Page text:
BYU researchers help guide efforts to control elk population
Wild animals are hard-wired for survival, and the elk in Utah are no different.
According to research conducted by Brigham Young University wildlife sciences professors, elk move off of Utah public lands once hunting season begins to private lands where they cannot be hunted, then return to public lands once hunting season is over.
The study, which was state-funded, found that elk used public lands 30% less by the middle of hunting season.
“It’s crazy; on the opening day of the hunt, they move, and on the closing day they move back,” Brock McMillan, study senior author and BYU professor, said in a press release. “It’s almost like they’re thinking, ‘Oh, all these trucks are coming, it’s opening day, better move.”
“They understand death,” Randy Larsen, study co-author, and BYU professor said. “They get it; they’ve figured it out.”
While this acute awareness of the hunting season certainly benefits the elk, the owners of the private lands are not so lucky. If undisturbed, the elk can interrupt farming infrastructure by grazing on private lands, effectively stealing food from livestock.
The Utah Division of Wildlife Resources is required by law to manage the elk populations to mitigate damage to private property, however, according to Larsen, this population control is not a popular practice among elk hunters.
“The state had been getting complaints on both sides of the issue with elk migrating to private lands,” Larsen said. “One side says there are not enough elk to hunt — ‘Why are you issuing permits?’ — while private owners are saying ‘The elk are eating us out of house and home!'”
The researchers and members of the DWR were able to confirm that the elk had moved to private lands as they counted the animals on helicopter flights. They found that the elk population was much larger than it should be by state code.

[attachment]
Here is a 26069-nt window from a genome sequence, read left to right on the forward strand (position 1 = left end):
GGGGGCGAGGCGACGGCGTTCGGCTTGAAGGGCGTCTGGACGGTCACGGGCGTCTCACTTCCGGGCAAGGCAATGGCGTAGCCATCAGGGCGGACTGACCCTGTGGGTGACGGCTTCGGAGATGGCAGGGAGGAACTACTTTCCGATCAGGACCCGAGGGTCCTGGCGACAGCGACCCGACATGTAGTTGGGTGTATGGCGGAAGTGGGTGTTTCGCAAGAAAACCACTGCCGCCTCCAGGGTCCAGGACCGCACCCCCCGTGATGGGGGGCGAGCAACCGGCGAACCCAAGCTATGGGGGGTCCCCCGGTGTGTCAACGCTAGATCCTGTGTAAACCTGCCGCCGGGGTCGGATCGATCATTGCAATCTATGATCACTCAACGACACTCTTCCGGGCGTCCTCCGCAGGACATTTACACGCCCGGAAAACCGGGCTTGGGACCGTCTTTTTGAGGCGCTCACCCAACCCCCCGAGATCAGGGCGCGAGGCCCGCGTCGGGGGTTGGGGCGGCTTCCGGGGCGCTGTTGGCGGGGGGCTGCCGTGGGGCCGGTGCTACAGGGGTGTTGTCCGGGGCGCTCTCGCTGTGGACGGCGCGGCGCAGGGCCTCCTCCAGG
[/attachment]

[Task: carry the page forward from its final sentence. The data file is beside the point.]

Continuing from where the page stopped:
To resolve the issue, the state began issuing limited private-land hunting permits in 2016. BYU researchers, students, and members of the DWR captured elk, put GPS collars on them, then released and tracked them for the next three years to determine if their solution was successful.
They found that two years after private land hunting permits were issued, the elk were found at 42% of public land locations — up significantly from 29% in 2015.
“Allowing private-land elk hunting in collaboration with private landowners has helped Utah keep these elk populations in balance with their habitat,” Maksim Sergeyev, study lead author and BYU master’s student at the time of the study, said in the press release. “Now there are more elk on public lands when the hunt starts and less elk on private lands negatively impacting industries and habitats.”
Utah now permanently issues private-land hunting permits for elk as a result of this work. The State of Utah, Sportsmen for Fish and Wildlife, Rocky Mountain Elk, and others were also key contributors to this study.